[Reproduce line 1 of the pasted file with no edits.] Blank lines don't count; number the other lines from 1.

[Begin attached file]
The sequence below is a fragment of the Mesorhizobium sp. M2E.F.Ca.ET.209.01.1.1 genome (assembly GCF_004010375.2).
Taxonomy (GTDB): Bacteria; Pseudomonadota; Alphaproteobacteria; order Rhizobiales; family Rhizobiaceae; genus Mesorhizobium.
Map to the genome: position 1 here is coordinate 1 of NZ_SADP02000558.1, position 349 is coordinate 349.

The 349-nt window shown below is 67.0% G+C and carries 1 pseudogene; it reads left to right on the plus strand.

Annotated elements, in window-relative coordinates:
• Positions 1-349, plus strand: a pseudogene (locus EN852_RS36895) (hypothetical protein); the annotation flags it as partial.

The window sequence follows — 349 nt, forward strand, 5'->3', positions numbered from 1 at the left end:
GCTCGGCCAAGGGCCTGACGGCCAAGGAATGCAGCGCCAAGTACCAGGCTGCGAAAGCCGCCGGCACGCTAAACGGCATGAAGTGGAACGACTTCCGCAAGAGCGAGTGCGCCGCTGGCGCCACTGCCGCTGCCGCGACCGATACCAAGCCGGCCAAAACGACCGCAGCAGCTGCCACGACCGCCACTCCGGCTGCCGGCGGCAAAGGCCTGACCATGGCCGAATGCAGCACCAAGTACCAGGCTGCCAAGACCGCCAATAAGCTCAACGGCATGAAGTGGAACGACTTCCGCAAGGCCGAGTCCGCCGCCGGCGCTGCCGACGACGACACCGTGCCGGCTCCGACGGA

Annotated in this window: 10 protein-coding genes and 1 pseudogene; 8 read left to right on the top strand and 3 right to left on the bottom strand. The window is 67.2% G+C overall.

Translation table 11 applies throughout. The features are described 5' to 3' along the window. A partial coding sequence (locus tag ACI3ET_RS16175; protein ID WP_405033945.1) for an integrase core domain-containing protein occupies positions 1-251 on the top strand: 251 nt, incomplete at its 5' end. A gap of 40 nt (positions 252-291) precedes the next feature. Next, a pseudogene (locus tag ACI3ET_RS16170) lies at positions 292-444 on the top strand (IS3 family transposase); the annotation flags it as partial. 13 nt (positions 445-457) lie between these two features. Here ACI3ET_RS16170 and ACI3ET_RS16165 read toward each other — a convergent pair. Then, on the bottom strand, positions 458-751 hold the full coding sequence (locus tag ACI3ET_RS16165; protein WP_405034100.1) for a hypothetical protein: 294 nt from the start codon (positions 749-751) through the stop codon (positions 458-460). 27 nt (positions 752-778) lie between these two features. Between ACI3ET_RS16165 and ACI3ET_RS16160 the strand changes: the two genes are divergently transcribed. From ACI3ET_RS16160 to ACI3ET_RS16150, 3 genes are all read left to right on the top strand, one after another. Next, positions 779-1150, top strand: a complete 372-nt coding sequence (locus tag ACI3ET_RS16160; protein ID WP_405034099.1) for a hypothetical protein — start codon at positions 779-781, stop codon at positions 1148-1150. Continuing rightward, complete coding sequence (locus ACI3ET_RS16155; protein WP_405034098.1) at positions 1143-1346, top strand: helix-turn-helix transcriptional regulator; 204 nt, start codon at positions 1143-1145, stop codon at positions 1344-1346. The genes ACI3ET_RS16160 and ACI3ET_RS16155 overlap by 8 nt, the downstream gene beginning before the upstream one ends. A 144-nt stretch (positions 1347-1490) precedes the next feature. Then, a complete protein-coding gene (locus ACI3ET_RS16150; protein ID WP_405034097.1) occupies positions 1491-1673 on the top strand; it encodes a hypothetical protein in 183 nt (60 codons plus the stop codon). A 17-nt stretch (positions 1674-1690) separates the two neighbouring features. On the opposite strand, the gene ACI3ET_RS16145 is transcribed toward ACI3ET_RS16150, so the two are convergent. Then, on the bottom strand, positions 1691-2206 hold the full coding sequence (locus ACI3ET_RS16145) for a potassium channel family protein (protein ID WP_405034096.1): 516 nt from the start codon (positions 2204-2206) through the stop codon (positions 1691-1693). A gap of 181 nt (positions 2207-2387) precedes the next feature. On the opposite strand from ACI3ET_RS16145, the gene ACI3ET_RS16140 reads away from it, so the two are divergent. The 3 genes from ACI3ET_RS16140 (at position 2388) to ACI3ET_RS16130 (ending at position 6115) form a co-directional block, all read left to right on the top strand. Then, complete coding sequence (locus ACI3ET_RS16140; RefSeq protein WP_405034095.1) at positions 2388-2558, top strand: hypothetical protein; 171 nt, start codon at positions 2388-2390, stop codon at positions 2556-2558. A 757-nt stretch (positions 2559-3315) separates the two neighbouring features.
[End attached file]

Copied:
The sequence below is a fragment of the Mesorhizobium sp. M2E.F.Ca.ET.209.01.1.1 genome (assembly GCF_004010375.2).